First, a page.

I have a table consisting of three date fields formatted YYYY-MM-DD HH-MM-SS: in , out and near . If there is in, there must also be out , and both may or may not be accompanied by near ; near can exist on its own. It is not possible that all three are
NULL ; for example:
in_time out_time near_time 2019-10-02 10:46:31 2019-10-02 12:34:43 2019-10-02 09:51:57 NULL NULL 2019-10-02 11:51:08 2019-10-02 12:02:40 2019-10-02 12:08:56 NULL
And I need to convert it into a table that for daily intervals of half an hour counts the number of in , out and near ; such that:
interval qt_in qt_out qt_near 2019-10-02 08:30:00 1 0 2 2019-10-02 09:00:00 1 1 5 2019-10-02 09:30:00 2 0 3
That is, I need to know the number of entries, departures and approaches for each day in half-hour sections; It is possible that there are records in any section, be it [00:00 – 00:30], [12:00 – 12:30] or [23:30 – 24:00].
Start of the edition:
Right now I have this:
SELECT from_unixtime((unix_timestamp(in_time) DIV (60 * 30)) * (30 * 60)) AS interval_in, sum(CASE WHEN in_time IS NOT NULL THEN 1 ELSE 0 END) AS qt_in FROM count_config_module.ap_summary GROUP BY interval_in ORDER BY interval_in ;
Analogous queries for out and near return the results I expect for each date field, but now I would need to put it all together in the same table with a common time interval field coming from … any of them? Of all? None?
There are many more nears than in and out , although sometimes there are in and out without near , so it is quite possible that absolutely all the necessary intervals for in and out are already present in near .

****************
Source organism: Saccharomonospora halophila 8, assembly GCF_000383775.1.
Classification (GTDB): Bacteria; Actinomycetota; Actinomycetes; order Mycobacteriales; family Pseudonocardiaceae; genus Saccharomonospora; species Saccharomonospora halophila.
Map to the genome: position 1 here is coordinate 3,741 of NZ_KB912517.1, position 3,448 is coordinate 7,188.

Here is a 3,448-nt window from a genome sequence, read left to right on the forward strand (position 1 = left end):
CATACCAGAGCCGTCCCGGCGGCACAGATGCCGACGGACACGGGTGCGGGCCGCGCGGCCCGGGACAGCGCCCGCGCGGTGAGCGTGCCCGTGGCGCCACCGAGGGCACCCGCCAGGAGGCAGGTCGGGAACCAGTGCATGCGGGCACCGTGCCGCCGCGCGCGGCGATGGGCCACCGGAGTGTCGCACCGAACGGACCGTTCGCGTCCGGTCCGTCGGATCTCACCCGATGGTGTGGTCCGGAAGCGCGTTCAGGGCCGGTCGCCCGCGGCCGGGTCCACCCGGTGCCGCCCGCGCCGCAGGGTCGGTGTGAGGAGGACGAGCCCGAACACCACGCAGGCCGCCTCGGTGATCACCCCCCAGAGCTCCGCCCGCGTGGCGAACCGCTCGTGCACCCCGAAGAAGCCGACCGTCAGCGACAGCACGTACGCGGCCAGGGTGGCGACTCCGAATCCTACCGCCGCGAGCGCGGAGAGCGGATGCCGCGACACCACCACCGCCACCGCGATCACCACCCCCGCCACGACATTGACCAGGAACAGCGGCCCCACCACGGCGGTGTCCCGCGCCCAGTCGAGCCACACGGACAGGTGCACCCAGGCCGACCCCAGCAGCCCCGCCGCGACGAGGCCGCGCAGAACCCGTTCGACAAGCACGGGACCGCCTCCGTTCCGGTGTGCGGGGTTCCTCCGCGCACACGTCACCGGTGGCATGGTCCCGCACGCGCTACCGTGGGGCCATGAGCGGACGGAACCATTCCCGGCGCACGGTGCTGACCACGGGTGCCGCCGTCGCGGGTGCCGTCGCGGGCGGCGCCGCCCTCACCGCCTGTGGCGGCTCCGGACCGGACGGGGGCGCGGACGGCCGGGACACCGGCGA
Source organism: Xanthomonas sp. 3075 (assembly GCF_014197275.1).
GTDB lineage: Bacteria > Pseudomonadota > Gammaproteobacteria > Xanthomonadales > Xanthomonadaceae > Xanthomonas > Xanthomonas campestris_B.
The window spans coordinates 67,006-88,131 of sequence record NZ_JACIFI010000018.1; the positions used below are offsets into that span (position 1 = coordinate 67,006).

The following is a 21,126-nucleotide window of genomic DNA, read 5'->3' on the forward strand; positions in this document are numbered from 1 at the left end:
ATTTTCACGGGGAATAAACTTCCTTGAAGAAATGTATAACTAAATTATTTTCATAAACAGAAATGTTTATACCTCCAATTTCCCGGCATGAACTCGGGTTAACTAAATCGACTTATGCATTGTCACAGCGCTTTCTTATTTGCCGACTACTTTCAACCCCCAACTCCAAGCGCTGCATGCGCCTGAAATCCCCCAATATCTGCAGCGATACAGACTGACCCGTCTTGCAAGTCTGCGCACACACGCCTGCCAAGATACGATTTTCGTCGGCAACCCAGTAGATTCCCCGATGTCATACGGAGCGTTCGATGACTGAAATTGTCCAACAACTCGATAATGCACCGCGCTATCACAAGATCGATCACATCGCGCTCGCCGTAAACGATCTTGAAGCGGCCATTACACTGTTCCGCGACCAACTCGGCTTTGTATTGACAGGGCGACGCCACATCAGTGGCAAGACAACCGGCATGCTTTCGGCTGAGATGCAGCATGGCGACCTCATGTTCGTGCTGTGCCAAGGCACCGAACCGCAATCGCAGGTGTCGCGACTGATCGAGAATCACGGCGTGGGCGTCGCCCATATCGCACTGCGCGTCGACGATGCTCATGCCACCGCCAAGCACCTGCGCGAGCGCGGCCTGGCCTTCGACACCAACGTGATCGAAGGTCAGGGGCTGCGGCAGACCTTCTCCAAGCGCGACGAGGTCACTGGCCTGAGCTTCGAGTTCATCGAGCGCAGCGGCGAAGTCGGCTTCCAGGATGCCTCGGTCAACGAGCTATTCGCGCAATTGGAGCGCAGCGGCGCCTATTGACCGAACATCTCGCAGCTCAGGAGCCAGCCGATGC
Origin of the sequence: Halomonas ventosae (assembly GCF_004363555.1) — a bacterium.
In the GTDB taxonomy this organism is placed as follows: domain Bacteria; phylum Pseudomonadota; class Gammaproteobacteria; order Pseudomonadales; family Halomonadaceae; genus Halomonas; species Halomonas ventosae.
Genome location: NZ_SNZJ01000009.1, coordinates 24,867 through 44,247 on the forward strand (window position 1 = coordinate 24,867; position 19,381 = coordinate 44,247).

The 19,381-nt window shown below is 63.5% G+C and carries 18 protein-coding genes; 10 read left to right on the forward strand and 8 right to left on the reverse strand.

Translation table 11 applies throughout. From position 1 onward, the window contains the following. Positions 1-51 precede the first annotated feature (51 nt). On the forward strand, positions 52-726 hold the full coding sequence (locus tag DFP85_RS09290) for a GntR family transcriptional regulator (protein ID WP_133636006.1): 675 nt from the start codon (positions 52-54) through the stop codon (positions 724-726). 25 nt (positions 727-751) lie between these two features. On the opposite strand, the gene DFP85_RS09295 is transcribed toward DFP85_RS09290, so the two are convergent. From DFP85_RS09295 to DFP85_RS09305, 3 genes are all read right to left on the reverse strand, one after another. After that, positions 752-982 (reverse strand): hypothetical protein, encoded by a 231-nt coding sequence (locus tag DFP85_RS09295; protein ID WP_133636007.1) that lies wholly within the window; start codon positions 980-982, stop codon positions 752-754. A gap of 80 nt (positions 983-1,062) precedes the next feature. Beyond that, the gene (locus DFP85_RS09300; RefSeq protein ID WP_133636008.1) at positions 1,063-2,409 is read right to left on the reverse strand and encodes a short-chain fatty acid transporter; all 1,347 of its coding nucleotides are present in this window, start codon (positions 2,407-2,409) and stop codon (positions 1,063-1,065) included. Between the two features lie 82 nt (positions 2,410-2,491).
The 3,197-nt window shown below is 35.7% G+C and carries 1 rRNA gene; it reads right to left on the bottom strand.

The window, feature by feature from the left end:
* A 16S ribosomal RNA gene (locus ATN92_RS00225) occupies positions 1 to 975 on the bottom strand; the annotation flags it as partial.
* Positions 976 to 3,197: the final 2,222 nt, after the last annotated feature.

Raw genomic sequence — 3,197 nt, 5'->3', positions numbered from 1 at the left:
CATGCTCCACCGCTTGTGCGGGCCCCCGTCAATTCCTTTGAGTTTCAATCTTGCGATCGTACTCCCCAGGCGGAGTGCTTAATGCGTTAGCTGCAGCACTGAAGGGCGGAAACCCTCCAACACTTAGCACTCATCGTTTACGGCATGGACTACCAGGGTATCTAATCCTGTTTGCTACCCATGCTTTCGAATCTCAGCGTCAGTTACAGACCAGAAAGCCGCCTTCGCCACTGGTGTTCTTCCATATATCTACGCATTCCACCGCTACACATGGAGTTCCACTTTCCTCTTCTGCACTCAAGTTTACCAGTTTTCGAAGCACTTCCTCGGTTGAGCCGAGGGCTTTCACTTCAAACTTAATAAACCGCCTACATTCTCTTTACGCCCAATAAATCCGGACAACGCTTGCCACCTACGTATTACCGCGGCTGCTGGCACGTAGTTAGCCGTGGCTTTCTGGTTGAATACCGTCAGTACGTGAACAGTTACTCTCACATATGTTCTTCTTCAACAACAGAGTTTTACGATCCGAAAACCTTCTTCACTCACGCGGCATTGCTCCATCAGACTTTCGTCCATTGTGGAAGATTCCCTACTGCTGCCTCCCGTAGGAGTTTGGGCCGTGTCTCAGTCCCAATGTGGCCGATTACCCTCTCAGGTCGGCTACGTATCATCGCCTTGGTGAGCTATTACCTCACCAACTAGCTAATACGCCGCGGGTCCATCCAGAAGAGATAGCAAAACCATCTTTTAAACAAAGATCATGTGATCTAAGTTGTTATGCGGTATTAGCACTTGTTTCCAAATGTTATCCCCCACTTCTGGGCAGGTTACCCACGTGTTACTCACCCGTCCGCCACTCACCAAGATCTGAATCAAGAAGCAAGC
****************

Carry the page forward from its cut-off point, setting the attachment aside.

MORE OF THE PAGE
With this I get the common range of intervals I want:
SELECT DISTINCT from_unixtime((unix_timestamp(in_time) DIV (60 * 30)) * (30 * 60)) AS interval_all FROM count_config_module.ap_summary UNION SELECT DISTINCT from_unixtime((unix_timestamp(out_time) DIV (60 * 30)) * (30 * 60)) FROM count_config_module.ap_summary UNION SELECT DISTINCT from_unixtime((unix_timestamp(near_time) DIV (60 * 30)) * (30 * 60)) FROM count_config_module.ap_summary ;
However, I see no way to take advantage of it …
End of edition.
Thanks in advance.
The solution could be the following:
-- Buscamos los campos que están entre los rangos de fecha SELECT interval_bajo intervalo, SUM( CASE WHEN in_time BETWEEN interval_bajo AND interval_alto THEN 1 ELSE 0 END ) in_time, SUM( CASE WHEN out_time BETWEEN interval_bajo AND interval_alto THEN 1 ELSE 0 END ) out_time, SUM( CASE WHEN near_time BETWEEN interval_bajo AND interval_alto THEN 1 ELSE 0 END ) near_time FROM ( SELECT DISTINCT FROM_UNIXTIME(interval_all) interval_bajo, FROM_UNIXTIME(interval_all + (60 * 30) - 1) interval_alto FROM ( SELECT DISTINCT (UNIX_TIMESTAMP(in_time) DIV (60 * 30)) * (60 * 30) AS interval_all FROM ap_summary UNION SELECT DISTINCT (UNIX_TIMESTAMP(out_time) DIV (60 * 30)) * (60 * 30) FROM ap_summary UNION SELECT DISTINCT (UNIX_TIMESTAMP(near_time) DIV (60 * 30)) * (60 * 30) FROM ap_summary ) tabla_intermedia WHERE interval_all IS NOT NULL ) ap_summary_temp INNER JOIN ap_summary GROUP BY interval_bajo
I'm based on a subquery like the one you created, but without converting to a date, called
ap_summary_temp . In it then I get the non-repeated dates (they could be repeated between fields) while I calculate the date and time of the beginning of the range and the end.
Finally, I review all the records in the
ap_summary_temp table, comparing each one with each record in the previous subquery, to add
1 (as you did in your example) if each field is within the range.
The query can probably be optimized considerably, but at least it works without overcomplicating your code.
You can test the result online at this link .
The result for your input data would be:
intervalo in_time out_time near_time 2019-10-02 09:30:00 0 0 1 2019-10-02 10:30:00 1 0 0 2019-10-02 11:30:00 0 0 1 2019-10-02 12:00:00 1 1 0 2019-10-02 12:30:00 0 1 0